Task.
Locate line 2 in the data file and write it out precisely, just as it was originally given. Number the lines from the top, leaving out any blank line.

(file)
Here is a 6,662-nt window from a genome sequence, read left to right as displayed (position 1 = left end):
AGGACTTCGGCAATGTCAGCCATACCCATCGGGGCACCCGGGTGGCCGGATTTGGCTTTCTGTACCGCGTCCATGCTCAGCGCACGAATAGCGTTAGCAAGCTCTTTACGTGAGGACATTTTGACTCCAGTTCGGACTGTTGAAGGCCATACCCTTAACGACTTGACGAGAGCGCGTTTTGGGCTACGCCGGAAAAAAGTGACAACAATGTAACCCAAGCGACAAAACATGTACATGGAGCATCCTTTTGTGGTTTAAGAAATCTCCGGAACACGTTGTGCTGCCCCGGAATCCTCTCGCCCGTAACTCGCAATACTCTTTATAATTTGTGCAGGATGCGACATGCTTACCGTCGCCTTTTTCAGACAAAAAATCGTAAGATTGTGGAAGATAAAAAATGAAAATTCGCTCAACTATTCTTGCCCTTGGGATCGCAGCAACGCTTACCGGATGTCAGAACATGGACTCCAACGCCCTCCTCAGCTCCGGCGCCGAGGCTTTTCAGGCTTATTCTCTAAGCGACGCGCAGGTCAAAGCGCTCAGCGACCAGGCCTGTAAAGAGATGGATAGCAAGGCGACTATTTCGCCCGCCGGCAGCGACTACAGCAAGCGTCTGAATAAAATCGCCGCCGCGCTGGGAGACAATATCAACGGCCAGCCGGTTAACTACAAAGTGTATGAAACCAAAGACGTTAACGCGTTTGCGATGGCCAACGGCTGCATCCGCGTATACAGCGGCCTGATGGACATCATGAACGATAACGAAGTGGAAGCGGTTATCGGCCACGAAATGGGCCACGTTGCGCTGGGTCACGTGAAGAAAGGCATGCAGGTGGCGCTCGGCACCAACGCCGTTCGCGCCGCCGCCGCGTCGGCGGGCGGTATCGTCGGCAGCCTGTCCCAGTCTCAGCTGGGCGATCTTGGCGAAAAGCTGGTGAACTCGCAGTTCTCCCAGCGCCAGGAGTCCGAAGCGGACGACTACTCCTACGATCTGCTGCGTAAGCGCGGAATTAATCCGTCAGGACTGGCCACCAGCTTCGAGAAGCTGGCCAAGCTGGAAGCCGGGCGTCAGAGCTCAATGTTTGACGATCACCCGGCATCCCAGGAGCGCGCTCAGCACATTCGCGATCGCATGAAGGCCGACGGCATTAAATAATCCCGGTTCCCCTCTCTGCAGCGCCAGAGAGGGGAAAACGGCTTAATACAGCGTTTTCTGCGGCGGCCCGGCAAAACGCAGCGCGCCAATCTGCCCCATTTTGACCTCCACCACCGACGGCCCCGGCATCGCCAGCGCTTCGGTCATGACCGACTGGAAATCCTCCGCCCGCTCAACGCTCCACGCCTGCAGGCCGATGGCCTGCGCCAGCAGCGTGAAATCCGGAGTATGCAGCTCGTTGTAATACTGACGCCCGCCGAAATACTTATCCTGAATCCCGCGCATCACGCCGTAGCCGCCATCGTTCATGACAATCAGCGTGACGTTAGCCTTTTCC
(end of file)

AGGACTTCGGCAATGTCAGCCATACCCATCGGGGCACCCGGGTGGCCGGATTTGGCTTTCTGTACCGCGTCCATGCTCAGCGCACGAATAGCGTTAGCAAGCTCTTTACGTGAGGACATTTTGACTCCAGTTCGGACTGTTGAAGGCCATACCCTTAACGACTTGACGAGAGCGCGTTTTGGGCTACGCCGGAAAAAAGTGACAACAATGTAACCCAAGCGACAAAACATGTACATGGAGCATCCTTTTGTGGTTTAAGAAATCTCCGGAACACGTTGTGCTGCCCCGGAATCCTCTCGCCCGTAACTCGCAATACTCTTTATAATTTGTGCAGGATGCGACATGCTTACCGTCGCCTTTTTCAGACAAAAAATCGTAAGATTGTGGAAGATAAAAAATGAAAATTCGCTCAACTATTCTTGCCCTTGGGATCGCAGCAACGCTTACCGGATGTCAGAACATGGACTCCAACGCCCTCCTCAGCTCCGGCGCCGAGGCTTTTCAGGCTTATTCTCTAAGCGACGCGCAGGTCAAAGCGCTCAGCGACCAGGCCTGTAAAGAGATGGATAGCAAGGCGACTATTTCGCCCGCCGGCAGCGACTACAGCAAGCGTCTGAATAAAATCGCCGCCGCGCTGGGAGACAATATCAACGGCCAGCCGGTTAACTACAAAGTGTATGAAACCAAAGACGTTAACGCGTTTGCGATGGCCAACGGCTGCATCCGCGTATACAGCGGCCTGATGGACATCATGAACGATAACGAAGTGGAAGCGGTTATCGGCCACGAAATGGGCCACGTTGCGCTGGGTCACGTGAAGAAAGGCATGCAGGTGGCGCTCGGCACCAACGCCGTTCGCGCCGCCGCCGCGTCGGCGGGCGGTATCGTCGGCAGCCTGTCCCAGTCTCAGCTGGGCGATCTTGGCGAAAAGCTGGTGAACTCGCAGTTCTCCCAGCGCCAGGAGTCCGAAGCGGACGACTACTCCTACGATCTGCTGCGTAAGCGCGGAATTAATCCGTCAGGACTGGCCACCAGCTTCGAGAAGCTGGCCAAGCTGGAAGCCGGGCGTCAGAGCTCAATGTTTGACGATCACCCGGCATCCCAGGAGCGCGCTCAGCACATTCGCGATCGCATGAAGGCCGACGGCATTAAATAATCCCGGTTCCCCTCTCTGCAGCGCCAGAGAGGGGAAAACGGCTTAATACAGCGTTTTCTGCGGCGGCCCGGCAAAACGCAGCGCGCCAATCTGCCCCATTTTGACCTCCACCACCGACGGCCCCGGCATCGCCAGCGCTTCGGTCATGACCGACTGGAAATCCTCCGCCCGCTCAACGCTCCACGCCTGCAGGCCGATGGCCTGCGCCAGCAGCGTGAAATCCGGAGTATGCAGCTCGTTGTAATACTGACGCCCGCCGAAATACTTATCCTGAATCCCGCGCATCACGCCGTAGCCGCCATCGTTCATGACAATCAGCGTGACGTTAGCCTTTTCC